This is the second of a two part post for Thanksgiving. Three years ago I made a video of what six men at Christland (all former addicts) were thankful for. This is a follow up on how God has been at work in those men’s lives.
Imagine you and your family scraped together $14,000 to get you a fake passport and visa to get into the U.S. You still had to travel up from Brazil, through Mexico, and cross the Rio Grande in an inner tube, even though you can’t swim (and a lady in your crossing group drowned).
You make it to the east coast where your brother lives. You get a job, start making a decent living, work your way up to a managerial position, and have high hopes for a future. Then one day a co-worker who’s mad at you because you didn’t hire his sister turns you in and you wake up with immigration pounding down your door. You’re hauled off to federal prison and eventually deported back to Brazil. Without a dime, without a job. And having lost everything you put together in the U.S.
Would you want to thank the guy who turned you in to immigration? Well, that’s one of Saulo’s biggest reasons for gratitude this Thanksgiving. He said he wishes some day he could meet the guy who turned him in and thank him. And here’s why: besides all the conquests of a great job, plenty of money and material possessions, Saulo had also acquired a desperate addiction to crack, while living “the dream” in the U.S.
And the night before he was arrested he had gotten down on his knees and begged God to free him from that addiction. That’s exactly what God did when the immigration officers arrested him. In prison, still in the U.S. a Brazilian pastor (naturalized U.S. citizen) shared the Gospel with Saulo. Saulo converted to Christ and when he was deported back to Brazil that same pastor connected him with a Brazilian pastor by the name of Wagner who was just getting started with the first Christland recovery center in Pernambuco.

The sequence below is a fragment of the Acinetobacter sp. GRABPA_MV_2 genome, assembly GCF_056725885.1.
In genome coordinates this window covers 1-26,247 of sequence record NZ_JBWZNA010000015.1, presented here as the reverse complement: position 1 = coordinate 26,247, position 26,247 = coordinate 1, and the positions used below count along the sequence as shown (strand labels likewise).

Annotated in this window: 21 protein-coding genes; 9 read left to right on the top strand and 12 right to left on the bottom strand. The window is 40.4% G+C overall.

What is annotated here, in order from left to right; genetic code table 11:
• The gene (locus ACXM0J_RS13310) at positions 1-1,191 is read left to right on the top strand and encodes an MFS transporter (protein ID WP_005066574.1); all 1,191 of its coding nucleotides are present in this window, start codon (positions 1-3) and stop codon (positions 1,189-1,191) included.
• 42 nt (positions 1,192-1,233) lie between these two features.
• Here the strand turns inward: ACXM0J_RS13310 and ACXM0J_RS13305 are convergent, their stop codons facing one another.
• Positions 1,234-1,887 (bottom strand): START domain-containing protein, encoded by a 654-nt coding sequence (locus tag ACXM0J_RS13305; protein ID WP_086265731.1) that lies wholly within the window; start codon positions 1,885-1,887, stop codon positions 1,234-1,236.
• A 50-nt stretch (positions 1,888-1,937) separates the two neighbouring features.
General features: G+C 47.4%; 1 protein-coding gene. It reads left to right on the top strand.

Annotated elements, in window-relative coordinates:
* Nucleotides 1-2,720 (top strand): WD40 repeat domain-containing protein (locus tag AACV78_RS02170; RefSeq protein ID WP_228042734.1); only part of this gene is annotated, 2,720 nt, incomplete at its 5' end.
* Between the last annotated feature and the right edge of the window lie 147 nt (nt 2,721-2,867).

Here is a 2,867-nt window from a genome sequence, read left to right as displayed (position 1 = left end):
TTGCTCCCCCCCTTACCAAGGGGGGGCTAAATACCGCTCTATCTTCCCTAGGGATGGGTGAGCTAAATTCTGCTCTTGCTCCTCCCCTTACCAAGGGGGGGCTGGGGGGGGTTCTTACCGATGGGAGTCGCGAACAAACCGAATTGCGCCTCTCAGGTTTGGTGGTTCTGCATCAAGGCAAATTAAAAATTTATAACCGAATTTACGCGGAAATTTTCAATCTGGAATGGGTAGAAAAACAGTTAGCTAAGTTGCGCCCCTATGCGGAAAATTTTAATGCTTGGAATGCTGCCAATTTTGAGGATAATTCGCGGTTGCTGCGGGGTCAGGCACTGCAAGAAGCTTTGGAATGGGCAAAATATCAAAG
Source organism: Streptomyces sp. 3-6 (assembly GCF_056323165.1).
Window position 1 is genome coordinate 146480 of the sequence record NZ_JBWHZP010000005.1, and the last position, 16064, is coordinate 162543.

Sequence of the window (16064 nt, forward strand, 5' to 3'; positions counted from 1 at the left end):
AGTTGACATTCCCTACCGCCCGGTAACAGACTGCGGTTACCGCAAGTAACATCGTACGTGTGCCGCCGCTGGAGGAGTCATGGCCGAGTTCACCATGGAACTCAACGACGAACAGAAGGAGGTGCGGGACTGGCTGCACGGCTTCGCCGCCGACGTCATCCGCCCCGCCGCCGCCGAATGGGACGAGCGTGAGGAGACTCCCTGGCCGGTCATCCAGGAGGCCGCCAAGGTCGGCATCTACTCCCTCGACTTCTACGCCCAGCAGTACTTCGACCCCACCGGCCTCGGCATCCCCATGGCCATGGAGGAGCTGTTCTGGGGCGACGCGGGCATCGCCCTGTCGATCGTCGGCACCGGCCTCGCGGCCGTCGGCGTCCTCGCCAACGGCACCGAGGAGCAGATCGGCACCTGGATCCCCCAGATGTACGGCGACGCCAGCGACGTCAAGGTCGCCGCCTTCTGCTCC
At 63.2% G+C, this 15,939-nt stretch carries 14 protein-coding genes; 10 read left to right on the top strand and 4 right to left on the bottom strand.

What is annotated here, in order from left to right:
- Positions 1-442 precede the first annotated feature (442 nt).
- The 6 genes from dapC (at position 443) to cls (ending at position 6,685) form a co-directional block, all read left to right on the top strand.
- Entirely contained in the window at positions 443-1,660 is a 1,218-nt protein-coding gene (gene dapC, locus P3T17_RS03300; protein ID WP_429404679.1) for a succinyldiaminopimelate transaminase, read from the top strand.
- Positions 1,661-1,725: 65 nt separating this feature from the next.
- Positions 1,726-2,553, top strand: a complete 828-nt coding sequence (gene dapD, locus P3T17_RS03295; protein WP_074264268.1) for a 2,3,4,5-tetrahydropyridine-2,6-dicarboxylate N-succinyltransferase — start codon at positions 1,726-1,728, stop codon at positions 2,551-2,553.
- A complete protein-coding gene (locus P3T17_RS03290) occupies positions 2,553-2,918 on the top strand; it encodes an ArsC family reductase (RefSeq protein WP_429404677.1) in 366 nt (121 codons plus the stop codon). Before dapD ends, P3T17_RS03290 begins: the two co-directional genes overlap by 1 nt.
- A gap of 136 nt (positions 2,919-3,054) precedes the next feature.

A few months after that I met Saulo. To say he was rough around the edges would be kind. He was still hardened from all his experiences and had a lot of anger at life’s injustices. He was way too hard on the students in the Christland program. But under that tough shell there was a good heart. Saulo was teachable. He grew and matured. He softened and learned about mercy. He had been a hard man, but he had met the carpenter from Nazareth, who can take anyone, soften their hearts, and shape their minds. And then you just watch what our Father will do.
God gave Saulo a wife in a Christian lady who had visited Christland to see if that was where she should serve the Lord. Saulo and Nena married, he completed his time at Christland, then worked two more years there as a monitor. Nena still serves at Christland and Saulo does volunteer work when he can. He’s now in seminary with hopes of some day pastoring a church. It’s been a privilege watching God at work in Saulo’s life. A man who is thankful God answers prayers – even in the ways we would least expect.